Apple postpones privacy feature on iPhone to next year

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Apple has announced that it is delaying a controversial new privacy feature that will be implemented with iOS 14, requiring developers to request permission to collect and monitor data on mobile apps and websites on iPhone and iPad.

Apple initially aimed to implement this feature and start implementing its requirements with iOS 14, which is scheduled to be released in the fall. However, the company is now giving developers more time to adapt to the changes. Among the companies most concerned about this feature is Facebook, which says Apple will stop using unique identifiers it wants to alert users to, but has expressed concern that it will not be able to do the same for third-party advertisers on its network.

“We are committed to ensuring that users can choose whether to allow an app to follow them. Apps will need to get permission to track users early next year to give developers time to make the necessary changes, ”the developer notes. Apple says developers can start following the rule when iOS 14 is released if they want, but they don’t have to do so until early 2021.

Apple said in a statement to The Verge site that, “We believe that technology should protect users’ basic right to privacy, and this means providing users with tools to understand which apps and websites share their data with other companies for advertising or advertising measurement purposes, as well as tools to revoke consent for this. income.” said. “When enabled, a system prompt will provide users with the ability to allow or deny this tracking on an application basis. We want to give developers the time they need to make the necessary changes, and as a result, the requirement to use this tracking permission will take effect early next year. ”

Apple will not go to war with the digital and mobile advertising industries. But the privacy feature will be remembered as one of the most aggressive developer policy changes the iPhone manufacturer has made recently. As part of the new feature first announced at WWDC in June of this year, when an app requests the code called Authentication for Advertisers or IDFA, it will show users a request. It is estimated that many users will refuse this request. According to a report by Bloomberg last week, Facebook said this feature will severely affect the ad network, so it will stop collecting IDFA codes altogether.

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The code in question is a unique identifier that helps advertisers track the effectiveness of ads on mobile apps, websites, email clients and more. This code allows advertisers to know that you have downloaded an iOS game from an app install ad on Facebook or clicked a product on Instagram that redirects you to an online web store. There are other sophisticated methods and tools that advertisers use to track you online, but IDFA is generally known for its industry-standard approach, useful across a variety of ad types, devices, and platforms. Apple’s decision to place this behind a message to ask for approval to participate could have significant consequences for the advertising industry and how it uses mobile tracking.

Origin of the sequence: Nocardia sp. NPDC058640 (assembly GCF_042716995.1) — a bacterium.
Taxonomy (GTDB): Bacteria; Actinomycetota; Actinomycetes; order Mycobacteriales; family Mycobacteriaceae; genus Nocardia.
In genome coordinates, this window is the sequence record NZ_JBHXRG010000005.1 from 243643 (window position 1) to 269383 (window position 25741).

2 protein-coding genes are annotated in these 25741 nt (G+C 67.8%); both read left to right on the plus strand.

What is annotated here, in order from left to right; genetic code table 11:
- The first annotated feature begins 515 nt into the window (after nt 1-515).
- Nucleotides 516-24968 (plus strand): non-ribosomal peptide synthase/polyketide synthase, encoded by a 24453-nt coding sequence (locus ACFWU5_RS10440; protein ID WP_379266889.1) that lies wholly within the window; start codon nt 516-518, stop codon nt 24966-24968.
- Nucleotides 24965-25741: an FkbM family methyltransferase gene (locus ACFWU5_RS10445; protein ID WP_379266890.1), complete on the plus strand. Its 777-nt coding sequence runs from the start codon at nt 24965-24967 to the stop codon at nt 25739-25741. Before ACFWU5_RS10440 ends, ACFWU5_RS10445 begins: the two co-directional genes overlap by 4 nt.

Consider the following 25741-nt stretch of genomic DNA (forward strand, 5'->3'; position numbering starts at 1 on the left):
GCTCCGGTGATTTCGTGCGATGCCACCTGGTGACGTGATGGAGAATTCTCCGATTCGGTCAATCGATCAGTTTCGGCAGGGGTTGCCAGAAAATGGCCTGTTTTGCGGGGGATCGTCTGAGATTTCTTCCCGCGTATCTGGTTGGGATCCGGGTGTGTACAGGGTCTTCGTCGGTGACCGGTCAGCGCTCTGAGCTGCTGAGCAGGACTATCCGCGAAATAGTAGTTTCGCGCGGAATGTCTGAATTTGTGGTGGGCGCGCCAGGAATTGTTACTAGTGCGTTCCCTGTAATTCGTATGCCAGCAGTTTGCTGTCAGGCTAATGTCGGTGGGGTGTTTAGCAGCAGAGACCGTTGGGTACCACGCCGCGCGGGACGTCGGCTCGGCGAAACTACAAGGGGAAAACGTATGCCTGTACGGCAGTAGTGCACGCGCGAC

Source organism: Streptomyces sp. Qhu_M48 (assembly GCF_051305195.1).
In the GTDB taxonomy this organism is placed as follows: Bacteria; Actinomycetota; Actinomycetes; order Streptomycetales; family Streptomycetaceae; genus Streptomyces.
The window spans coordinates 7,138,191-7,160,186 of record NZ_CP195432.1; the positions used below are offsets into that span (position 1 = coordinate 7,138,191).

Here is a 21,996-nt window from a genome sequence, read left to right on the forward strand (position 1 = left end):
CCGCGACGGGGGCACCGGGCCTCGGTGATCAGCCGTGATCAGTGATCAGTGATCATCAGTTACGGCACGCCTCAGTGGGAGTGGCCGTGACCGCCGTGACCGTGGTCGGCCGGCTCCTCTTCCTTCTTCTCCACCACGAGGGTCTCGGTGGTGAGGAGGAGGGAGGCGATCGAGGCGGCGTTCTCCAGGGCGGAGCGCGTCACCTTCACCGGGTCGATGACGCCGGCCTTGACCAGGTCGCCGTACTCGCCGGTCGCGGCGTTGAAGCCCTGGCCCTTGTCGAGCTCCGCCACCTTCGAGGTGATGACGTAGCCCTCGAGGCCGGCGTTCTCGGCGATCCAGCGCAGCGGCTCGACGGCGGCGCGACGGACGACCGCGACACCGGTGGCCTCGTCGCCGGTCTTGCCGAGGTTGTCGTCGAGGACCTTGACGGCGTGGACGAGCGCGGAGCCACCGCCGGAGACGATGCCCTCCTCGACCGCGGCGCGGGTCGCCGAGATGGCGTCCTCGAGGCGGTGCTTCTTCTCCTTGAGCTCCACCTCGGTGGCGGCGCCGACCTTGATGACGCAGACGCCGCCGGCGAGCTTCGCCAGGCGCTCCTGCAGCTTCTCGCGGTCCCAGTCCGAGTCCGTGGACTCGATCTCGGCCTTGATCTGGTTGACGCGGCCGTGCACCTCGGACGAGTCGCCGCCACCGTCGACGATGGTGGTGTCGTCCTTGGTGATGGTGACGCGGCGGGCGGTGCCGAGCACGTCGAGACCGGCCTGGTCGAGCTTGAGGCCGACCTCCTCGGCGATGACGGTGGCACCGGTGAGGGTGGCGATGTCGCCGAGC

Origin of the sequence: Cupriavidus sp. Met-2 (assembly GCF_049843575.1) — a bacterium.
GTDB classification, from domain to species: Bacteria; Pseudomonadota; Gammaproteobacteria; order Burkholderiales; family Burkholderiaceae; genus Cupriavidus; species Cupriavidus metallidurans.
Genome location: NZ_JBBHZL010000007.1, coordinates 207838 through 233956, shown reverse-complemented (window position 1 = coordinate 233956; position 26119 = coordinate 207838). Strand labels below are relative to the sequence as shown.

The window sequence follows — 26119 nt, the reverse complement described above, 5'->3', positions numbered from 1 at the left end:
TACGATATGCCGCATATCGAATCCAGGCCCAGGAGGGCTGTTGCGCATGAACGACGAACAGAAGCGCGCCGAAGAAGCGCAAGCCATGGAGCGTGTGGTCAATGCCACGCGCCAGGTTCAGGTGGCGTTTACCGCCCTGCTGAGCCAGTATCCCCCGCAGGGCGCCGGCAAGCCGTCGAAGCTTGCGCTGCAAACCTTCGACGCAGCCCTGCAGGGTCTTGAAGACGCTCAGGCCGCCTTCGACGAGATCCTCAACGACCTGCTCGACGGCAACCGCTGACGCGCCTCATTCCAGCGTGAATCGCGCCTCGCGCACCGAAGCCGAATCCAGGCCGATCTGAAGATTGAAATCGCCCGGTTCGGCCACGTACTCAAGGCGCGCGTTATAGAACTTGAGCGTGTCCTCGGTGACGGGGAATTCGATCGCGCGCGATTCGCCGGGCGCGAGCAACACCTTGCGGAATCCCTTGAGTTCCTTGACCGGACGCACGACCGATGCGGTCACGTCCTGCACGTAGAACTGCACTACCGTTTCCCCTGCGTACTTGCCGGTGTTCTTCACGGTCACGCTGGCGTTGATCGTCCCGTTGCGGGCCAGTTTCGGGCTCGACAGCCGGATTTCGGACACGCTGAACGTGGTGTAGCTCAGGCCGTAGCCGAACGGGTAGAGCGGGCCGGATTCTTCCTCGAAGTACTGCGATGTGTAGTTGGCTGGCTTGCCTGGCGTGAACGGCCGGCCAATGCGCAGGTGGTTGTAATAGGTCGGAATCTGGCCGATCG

Regarding the opt-in feature, Apple says developers need to read and understand the rules to adapt to the new layout later this year. This is a new list of privacy information to be added to App Store product listings, detailing how a particular app collects and stores information across a range of domains, from health and fitness data to location information and web browsing history.

“On each app’s product page, users can find out about some of the types of data the app can collect and whether that data is linked to them or used to track them. Starting this fall, you will need to provide information about your app’s privacy practices on App Store Connect, including the apps of third-party partners that you’ve integrated the code into your app. ” It is said on a new page that Apple posted on its developer portal on Thursday.

The page details instructions on how a developer communicates the way they use that data, as well as the types of data a developer should describe their collection methods. In addition, developers will be asked to determine whether “each type of data is tied to a user’s account, device or identity by you and / or third-party partners.” In addition to these, the page also includes instructions on monitoring and disclosure of privacy policies.


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